Review: 'On the Basis of Sex' plays by rules

Ruth Bader Ginsburg's early years unfold in this by-the-numbers biopic

Adam Graham
Detroit News Film Critic

As a trailblazing figure, Ruth Bader Ginsburg deserves a knockout biopic about her life. 

Instead she gets "On the Basis of Sex," a serviceable, but by no means extraordinary origin story of a pre-Supreme Court RBG as she begins to shape her legacy.   

Armie Hammer, Justin Theroux and Felicity Jones in "On the Basis of Sex."

Felicity Jones ("Star Wars: Rogue One") plays Ginsburg, her thick Brooklyn accent providing a hurdle the British actress doesn't always clear. But elsewhere Jones captures RBG's inner fire, as she challenges societal norms and enacts radical social change while, uh, arguing tax law.

Sure, tax law isn't the most sexy cinematic subject, and director Mimi Leder ("The Peacemaker") is limited by a script that largely unfolds inside courtrooms. Legal settings are a necessary evil when the subject is law, of course, but it's been a long time since a courtroom scene has really popped on screen, and they don't here.   

Outside the court, we first meet Ginsburg as a young law student at Harvard, where she's one of just a few females in a sea of males. School leaders are painted as broad, sexist figures, challenging the females to justify why they're worthy of seats that could have gone to men. The audience knows better, and "On the Basis of Sex" is happy to play down to viewers to get them on its side.  

Armie Hammer plays Martin Ginsburg, Ruth's husband, whose classes she attends — in addition to her own — when he's diagnosed with testicular cancer. She was always a rock star, see, it was just a matter of finding the right stage to play her solo.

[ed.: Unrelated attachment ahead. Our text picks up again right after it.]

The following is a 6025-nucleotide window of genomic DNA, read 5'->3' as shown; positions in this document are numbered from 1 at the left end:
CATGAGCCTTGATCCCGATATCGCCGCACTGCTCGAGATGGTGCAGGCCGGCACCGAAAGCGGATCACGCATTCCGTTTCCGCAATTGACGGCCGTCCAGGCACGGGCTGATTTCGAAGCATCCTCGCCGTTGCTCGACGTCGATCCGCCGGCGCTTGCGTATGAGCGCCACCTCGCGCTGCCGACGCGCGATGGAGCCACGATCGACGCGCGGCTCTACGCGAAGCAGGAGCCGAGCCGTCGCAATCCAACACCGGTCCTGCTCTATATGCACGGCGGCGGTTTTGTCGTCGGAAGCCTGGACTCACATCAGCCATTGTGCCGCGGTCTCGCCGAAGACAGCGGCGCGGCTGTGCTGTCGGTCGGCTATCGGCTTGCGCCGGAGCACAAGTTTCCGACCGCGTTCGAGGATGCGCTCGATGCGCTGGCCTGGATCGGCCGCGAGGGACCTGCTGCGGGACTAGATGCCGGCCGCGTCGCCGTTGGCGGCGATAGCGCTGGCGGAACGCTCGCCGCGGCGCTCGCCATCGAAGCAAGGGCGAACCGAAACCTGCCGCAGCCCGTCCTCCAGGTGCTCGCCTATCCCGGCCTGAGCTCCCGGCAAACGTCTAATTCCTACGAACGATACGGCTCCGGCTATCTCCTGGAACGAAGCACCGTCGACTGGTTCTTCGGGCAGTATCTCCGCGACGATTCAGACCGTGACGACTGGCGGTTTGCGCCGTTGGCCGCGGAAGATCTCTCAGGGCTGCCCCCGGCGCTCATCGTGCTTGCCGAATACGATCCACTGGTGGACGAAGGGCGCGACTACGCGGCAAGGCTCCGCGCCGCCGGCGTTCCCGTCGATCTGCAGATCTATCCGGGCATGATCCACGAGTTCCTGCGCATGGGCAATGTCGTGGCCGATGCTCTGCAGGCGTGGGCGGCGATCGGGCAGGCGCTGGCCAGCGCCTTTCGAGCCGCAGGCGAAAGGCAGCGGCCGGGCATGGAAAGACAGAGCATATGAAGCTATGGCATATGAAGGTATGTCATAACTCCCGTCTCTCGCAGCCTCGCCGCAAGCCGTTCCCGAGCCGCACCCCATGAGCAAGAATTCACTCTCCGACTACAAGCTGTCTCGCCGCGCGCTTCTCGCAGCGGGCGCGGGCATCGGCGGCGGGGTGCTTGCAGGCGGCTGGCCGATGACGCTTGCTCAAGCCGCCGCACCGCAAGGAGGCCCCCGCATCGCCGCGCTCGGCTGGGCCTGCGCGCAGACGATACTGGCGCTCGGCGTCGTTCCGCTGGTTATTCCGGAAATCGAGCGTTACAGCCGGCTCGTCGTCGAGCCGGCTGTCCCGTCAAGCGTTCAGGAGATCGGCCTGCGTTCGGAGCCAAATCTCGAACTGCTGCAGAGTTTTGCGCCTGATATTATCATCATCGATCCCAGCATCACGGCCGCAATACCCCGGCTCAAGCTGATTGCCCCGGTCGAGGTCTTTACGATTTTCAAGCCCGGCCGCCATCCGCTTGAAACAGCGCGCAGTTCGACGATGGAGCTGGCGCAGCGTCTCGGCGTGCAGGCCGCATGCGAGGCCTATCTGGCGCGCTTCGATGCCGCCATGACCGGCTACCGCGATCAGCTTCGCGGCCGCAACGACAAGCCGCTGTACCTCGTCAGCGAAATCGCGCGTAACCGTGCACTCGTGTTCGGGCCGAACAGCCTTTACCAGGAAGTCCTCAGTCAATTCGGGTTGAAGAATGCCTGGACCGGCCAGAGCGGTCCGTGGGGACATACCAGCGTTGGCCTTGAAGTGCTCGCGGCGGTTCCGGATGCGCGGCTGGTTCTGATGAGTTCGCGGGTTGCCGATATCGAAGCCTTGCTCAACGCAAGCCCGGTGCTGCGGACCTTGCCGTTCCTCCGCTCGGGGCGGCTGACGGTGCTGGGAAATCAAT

That turns out to be the case of a Colorado caregiver, who was denied a tax deduction for looking after his elderly mother. The law stated he wasn't eligible because only women were classified as caregivers, and Ginsburg sees the law as a way to topple discrimination across the board. Cue the "Rocky" theme.

There is no "Rocky" theme, although "On the Basis of Sex" uses the same underdog elements to tell Ginsburg's story, using the courtroom as its boxing ring.

And while it never truly catches fire — it's no oversight that the film has been an awards season non-starter — "On the Basis of Sex" does a swell job of paying tribute to its legendary subject (who was also profiled in the hit 2018 documentary "RBG"). 

Ginsburg, who has been in the news lately due to her recent health scare, makes a cameo late in the film. It's a heroic moment in a film that mostly sticks to the rules, which is odd, since it's something Ginsburg has never done.


'On the Basis of Sex'


Rated PG-13 for some language and suggestive content

Running time: 120 minutes